If you were charged with disorderly conduct over the New Year holiday, you may be feeling blindsided and confused by your charges. Rest assured you’re not alone.
In 2016, the state of Texas had 9,520 convictions for disorderly conduct. Of those convictions, 8,203 were for adults and 1,317 were for juveniles. Juvenile males were convicted for 59 percent of the juvenile crimes. Adult males committed 75 percent of the adult crimes. The age group with the highest incidents of disorderly conduct was 25-29 years, for both males and females.
In this post, we’ll help you understand the law so that you are aware of what you should do next and how you can fight your charges.
Disorderly Conduct Charges in Texas
The state of Texas has many different laws that punish disorderly conduct. The behaviors punishable by law generally include those that disrupt public peace through offensive, annoying, upsetting, or disturbing means. You can be charged with disorderly conduct for sounding a false alarm, exposing yourself in public, getting involved in a brawl, or protesting a funeral, to name a few examples.
Generally speaking, a charge will fit into one of the following classifications:
Offensive, abusive, or vulgar language used in a public place: Class C misdemeanor
Loud and unreasonable noises: Class C misdemeanor
Making silent or abusive 911 calls: Class B misdemeanor
Harassment by phone or other electronic communication: Class B misdemeanor
Making an offensive gesture in public: Class C misdemeanor
Threatening or abusing another individual in public: Class C misdemeanor
Indecent exposure in public: Class C misdemeanor
Fighting in public: Class C misdemeanor
Obstructing a highway, street, or sidewalk: Class B misdemeanor
Noxious odors from chemically-based agents that are released in public: Class C misdemeanor
Loud noises in a public place: Class C misdemeanor
Discharging a firearm unlawfully: Class C misdemeanor, Class B misdemeanor, or Class A misdemeanor
Rioting: Class B misdemeanor
Peeping into another person’s personal property or hotel room: Class C misdemeanor
Peeping into a public changing room, shower, or restroom: Class C misdemeanor
Attending or participating in cockfights or dogfights: Class C misdemeanor or state jail felony
Cruelty to livestock: State jail felony
Cruelty to wild or domestic animals: Class A misdemeanor or state jail felony
Injuring an assistance animal: State jail felony
Killing an assistance animal: Third degree felony
Public intoxication: Class C misdemeanor
Shining a laser pointer at an officer: Class C misdemeanor
Directing intense light at an aircraft: Class C misdemeanor
Disrupting meetings, processions, or funerals: Class B misdemeanor
Displaying a firearm in public with an intent to incite alarm: Class A misdemeanor
Sounding a false alarm: Class A misdemeanor
Interfering with emergency assistance: Class A misdemeanor
Burning a Texas state or federal flag: Class A misdemeanor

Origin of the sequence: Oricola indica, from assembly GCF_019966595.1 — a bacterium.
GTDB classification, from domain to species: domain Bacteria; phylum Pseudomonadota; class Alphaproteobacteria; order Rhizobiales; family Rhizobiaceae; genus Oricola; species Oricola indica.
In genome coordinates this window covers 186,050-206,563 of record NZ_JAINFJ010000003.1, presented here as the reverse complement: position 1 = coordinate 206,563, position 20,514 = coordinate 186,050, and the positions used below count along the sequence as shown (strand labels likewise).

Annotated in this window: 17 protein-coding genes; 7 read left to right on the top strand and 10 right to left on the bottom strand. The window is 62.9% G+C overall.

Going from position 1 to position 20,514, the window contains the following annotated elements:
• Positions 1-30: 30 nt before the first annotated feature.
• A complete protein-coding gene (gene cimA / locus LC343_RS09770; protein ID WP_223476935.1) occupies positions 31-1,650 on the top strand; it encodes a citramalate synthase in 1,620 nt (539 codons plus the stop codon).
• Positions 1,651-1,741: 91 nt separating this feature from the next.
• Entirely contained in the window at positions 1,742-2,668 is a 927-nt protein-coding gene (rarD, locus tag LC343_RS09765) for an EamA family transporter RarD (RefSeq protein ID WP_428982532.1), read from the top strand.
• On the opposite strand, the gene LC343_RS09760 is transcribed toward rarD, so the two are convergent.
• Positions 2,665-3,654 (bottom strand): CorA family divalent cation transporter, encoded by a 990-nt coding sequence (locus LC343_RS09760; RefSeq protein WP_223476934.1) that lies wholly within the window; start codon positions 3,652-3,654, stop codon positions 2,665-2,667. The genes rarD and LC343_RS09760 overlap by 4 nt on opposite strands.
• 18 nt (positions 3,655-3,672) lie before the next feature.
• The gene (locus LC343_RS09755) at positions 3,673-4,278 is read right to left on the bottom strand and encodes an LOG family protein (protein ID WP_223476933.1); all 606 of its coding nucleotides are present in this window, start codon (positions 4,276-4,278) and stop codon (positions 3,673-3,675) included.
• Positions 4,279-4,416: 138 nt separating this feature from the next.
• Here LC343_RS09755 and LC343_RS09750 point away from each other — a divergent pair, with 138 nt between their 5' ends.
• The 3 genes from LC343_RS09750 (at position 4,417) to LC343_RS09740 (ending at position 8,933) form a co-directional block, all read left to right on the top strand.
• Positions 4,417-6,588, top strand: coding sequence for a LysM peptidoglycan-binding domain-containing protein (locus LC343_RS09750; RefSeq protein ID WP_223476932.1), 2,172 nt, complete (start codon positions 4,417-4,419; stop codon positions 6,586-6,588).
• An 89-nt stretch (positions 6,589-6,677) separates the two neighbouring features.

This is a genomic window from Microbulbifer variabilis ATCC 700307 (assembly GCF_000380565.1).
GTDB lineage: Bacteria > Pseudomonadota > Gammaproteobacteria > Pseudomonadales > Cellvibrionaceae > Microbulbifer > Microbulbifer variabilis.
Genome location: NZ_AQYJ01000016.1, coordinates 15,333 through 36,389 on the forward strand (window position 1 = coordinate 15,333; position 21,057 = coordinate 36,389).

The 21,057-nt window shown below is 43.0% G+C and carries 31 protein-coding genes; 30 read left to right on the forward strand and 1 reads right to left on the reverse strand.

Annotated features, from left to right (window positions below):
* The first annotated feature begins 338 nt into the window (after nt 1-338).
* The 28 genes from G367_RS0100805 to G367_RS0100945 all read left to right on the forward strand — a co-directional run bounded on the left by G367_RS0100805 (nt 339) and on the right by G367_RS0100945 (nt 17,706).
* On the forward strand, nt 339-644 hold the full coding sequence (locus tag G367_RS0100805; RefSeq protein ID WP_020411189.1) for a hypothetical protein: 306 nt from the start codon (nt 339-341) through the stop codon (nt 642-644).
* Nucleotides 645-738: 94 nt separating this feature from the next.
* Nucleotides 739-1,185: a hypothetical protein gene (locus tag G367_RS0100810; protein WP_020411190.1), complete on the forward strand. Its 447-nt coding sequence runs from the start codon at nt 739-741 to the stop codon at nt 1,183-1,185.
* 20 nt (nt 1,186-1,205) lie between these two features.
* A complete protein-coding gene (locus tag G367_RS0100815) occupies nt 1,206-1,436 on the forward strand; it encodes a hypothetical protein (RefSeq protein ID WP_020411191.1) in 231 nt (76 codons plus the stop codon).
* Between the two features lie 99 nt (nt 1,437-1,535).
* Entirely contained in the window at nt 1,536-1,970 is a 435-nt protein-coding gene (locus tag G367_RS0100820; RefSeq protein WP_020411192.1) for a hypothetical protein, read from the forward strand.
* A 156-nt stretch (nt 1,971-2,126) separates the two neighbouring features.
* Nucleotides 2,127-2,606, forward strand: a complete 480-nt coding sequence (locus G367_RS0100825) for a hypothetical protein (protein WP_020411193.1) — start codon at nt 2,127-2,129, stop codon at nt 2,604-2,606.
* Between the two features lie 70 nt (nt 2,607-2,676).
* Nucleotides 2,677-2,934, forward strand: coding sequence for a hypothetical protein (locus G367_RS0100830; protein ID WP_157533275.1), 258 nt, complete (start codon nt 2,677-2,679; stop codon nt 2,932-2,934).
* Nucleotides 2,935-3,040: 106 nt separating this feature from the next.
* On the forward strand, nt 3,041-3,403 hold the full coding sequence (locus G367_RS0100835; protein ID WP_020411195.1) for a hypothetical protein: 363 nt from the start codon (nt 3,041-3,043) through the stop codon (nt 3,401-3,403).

Mishandling a human corpse: Class A misdemeanor
Stalking: Third degree felony
The Penalties of a Texas Disorderly Conduct Conviction
If the charge is a Class C misdemeanor, it carries a fine of up to $500. A Class B misdemeanor includes up to 180 days in jail, a fine of up to $2,000, or both. A Class A misdemeanor includes up to one year in jail, up to $4,000 in fines, or both.
If the charge is a state jail felony, a conviction will mean 180 to 240 days in state prison and a fine of up to $10,000. If the charge is a third degree felony, a conviction can mean up to 10 years in prison and a fine of up to $10,000.
Juveniles under the of age 12 cannot be prosecuted for disorderly conduct that occurred at public school during school hours, but they can be prosecuted for disorderly conduct in other public places.
Don’t Hesitate to Seek Legal Assistance
You may not think that a misdemeanor charge carries much significance. However, if you are sentenced to the law’s full extent, you could face significant jail time, fees, and a lengthy probation. Your ability to secure employment, housing, and loans could be negatively impacted. Also, if you ever commit another crime, your record of a misdemeanor conviction could mean heavier penalties for reoffending. That’s why you need a skilled Fort Worth criminal attorney to build a solid defense for you.
Several defenses may be within your reach. You may be able to argue self-defense, your right to free speech, or insufficient evidence, depending on your charges. If you discharged a firearm in public to protect yourself or others from a dangerous animal, you may have a solid defense. Call today to set up a free initial consultation.
About the Author:
After getting his Juris Doctor from the University of Houston Law Center, Jeff Hampton began practicing criminal law in Texas in 2005. Before becoming a defense attorney, he worked as a prosecutor for the Tarrant County District Attorney’s Office – experience he uses to anticipate and cast doubt on the arguments that will be used against his clients. Over the course of his career, he has helped countless Texans protect their rights and get the best possible outcome in their criminal cases. His skill has earned him recognition from the National Trial Lawyers (Top 100 Trial Lawyers) and Avvo (Top Attorney in Criminal Defense, Top Attorney in DUI & DWI, 10/10 Superb Rating), and he is Lead Counsel rated.